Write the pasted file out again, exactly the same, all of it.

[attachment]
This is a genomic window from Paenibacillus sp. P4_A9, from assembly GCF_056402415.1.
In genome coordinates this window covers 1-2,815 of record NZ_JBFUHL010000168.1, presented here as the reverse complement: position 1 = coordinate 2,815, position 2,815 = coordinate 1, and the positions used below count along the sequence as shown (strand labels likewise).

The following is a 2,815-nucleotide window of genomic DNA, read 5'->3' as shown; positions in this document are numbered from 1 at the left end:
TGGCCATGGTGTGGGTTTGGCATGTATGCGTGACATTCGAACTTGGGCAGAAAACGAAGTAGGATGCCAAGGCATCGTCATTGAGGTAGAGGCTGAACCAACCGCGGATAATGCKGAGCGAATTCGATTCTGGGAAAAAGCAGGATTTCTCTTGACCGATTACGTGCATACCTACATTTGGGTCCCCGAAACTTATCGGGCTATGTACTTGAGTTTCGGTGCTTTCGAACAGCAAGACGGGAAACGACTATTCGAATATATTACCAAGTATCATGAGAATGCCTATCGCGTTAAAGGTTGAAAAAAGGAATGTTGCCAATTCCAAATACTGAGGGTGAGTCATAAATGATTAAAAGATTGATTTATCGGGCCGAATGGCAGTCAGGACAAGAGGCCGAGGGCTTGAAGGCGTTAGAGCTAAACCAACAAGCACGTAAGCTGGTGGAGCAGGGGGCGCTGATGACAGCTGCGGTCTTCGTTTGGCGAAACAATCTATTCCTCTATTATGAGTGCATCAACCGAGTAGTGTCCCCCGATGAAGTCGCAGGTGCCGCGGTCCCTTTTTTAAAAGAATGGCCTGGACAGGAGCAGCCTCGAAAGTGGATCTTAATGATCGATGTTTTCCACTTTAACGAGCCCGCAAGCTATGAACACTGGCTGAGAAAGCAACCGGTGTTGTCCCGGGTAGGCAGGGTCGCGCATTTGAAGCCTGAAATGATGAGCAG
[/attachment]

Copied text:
This is a genomic window from Paenibacillus sp. P4_A9, from assembly GCF_056402415.1.
In genome coordinates this window covers 1-2,815 of record NZ_JBFUHL010000168.1, presented here as the reverse complement: position 1 = coordinate 2,815, position 2,815 = coordinate 1, and the positions used below count along the sequence as shown (strand labels likewise).

The following is a 2,815-nucleotide window of genomic DNA, read 5'->3' as shown; positions in this document are numbered from 1 at the left end:
TGGCCATGGTGTGGGTTTGGCATGTATGCGTGACATTCGAACTTGGGCAGAAAACGAAGTAGGATGCCAAGGCATCGTCATTGAGGTAGAGGCTGAACCAACCGCGGATAATGCKGAGCGAATTCGATTCTGGGAAAAAGCAGGATTTCTCTTGACCGATTACGTGCATACCTACATTTGGGTCCCCGAAACTTATCGGGCTATGTACTTGAGTTTCGGTGCTTTCGAACAGCAAGACGGGAAACGACTATTCGAATATATTACCAAGTATCATGAGAATGCCTATCGCGTTAAAGGTTGAAAAAAGGAATGTTGCCAATTCCAAATACTGAGGGTGAGTCATAAATGATTAAAAGATTGATTTATCGGGCCGAATGGCAGTCAGGACAAGAGGCCGAGGGCTTGAAGGCGTTAGAGCTAAACCAACAAGCACGTAAGCTGGTGGAGCAGGGGGCGCTGATGACAGCTGCGGTCTTCGTTTGGCGAAACAATCTATTCCTCTATTATGAGTGCATCAACCGAGTAGTGTCCCCCGATGAAGTCGCAGGTGCCGCGGTCCCTTTTTTAAAAGAATGGCCTGGACAGGAGCAGCCTCGAAAGTGGATCTTAATGATCGATGTTTTCCACTTTAACGAGCCCGCAAGCTATGAACACTGGCTGAGAAAGCAACCGGTGTTGTCCCGGGTAGGCAGGGTCGCGCATTTGAAGCCTGAAATGATGAGCAG